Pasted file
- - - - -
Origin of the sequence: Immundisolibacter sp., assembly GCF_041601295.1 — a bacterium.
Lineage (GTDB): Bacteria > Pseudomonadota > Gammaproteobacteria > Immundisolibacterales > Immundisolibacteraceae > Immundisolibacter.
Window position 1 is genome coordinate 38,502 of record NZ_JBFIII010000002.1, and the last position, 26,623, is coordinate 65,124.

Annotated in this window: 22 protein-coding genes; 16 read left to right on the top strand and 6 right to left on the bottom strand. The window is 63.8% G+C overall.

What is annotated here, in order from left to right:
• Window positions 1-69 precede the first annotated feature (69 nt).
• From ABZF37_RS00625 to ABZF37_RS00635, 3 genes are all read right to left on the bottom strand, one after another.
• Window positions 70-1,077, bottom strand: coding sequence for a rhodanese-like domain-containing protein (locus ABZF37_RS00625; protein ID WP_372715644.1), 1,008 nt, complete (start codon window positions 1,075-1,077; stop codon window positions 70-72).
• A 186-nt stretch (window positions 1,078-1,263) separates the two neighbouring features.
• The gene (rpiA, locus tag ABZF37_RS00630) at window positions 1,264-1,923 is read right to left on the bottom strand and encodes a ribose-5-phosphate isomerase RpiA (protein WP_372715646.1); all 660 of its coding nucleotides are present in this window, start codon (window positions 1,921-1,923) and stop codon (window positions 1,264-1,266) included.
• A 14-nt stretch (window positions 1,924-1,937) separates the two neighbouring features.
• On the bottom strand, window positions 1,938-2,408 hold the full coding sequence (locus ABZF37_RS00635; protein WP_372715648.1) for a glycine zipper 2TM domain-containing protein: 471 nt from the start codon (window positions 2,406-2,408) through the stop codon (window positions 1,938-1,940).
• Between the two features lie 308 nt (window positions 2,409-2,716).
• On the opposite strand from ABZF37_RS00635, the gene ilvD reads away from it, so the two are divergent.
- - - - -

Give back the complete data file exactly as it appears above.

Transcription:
Origin of the sequence: Immundisolibacter sp., assembly GCF_041601295.1 — a bacterium.
Lineage (GTDB): Bacteria > Pseudomonadota > Gammaproteobacteria > Immundisolibacterales > Immundisolibacteraceae > Immundisolibacter.
Window position 1 is genome coordinate 38,502 of record NZ_JBFIII010000002.1, and the last position, 26,623, is coordinate 65,124.

Annotated in this window: 22 protein-coding genes; 16 read left to right on the top strand and 6 right to left on the bottom strand. The window is 63.8% G+C overall.

What is annotated here, in order from left to right:
• Window positions 1-69 precede the first annotated feature (69 nt).
• From ABZF37_RS00625 to ABZF37_RS00635, 3 genes are all read right to left on the bottom strand, one after another.
• Window positions 70-1,077, bottom strand: coding sequence for a rhodanese-like domain-containing protein (locus ABZF37_RS00625; protein ID WP_372715644.1), 1,008 nt, complete (start codon window positions 1,075-1,077; stop codon window positions 70-72).
• A 186-nt stretch (window positions 1,078-1,263) separates the two neighbouring features.
• The gene (rpiA, locus tag ABZF37_RS00630) at window positions 1,264-1,923 is read right to left on the bottom strand and encodes a ribose-5-phosphate isomerase RpiA (protein WP_372715646.1); all 660 of its coding nucleotides are present in this window, start codon (window positions 1,921-1,923) and stop codon (window positions 1,264-1,266) included.
• A 14-nt stretch (window positions 1,924-1,937) separates the two neighbouring features.
• On the bottom strand, window positions 1,938-2,408 hold the full coding sequence (locus ABZF37_RS00635; protein WP_372715648.1) for a glycine zipper 2TM domain-containing protein: 471 nt from the start codon (window positions 2,406-2,408) through the stop codon (window positions 1,938-1,940).
• Between the two features lie 308 nt (window positions 2,409-2,716).
• On the opposite strand from ABZF37_RS00635, the gene ilvD reads away from it, so the two are divergent.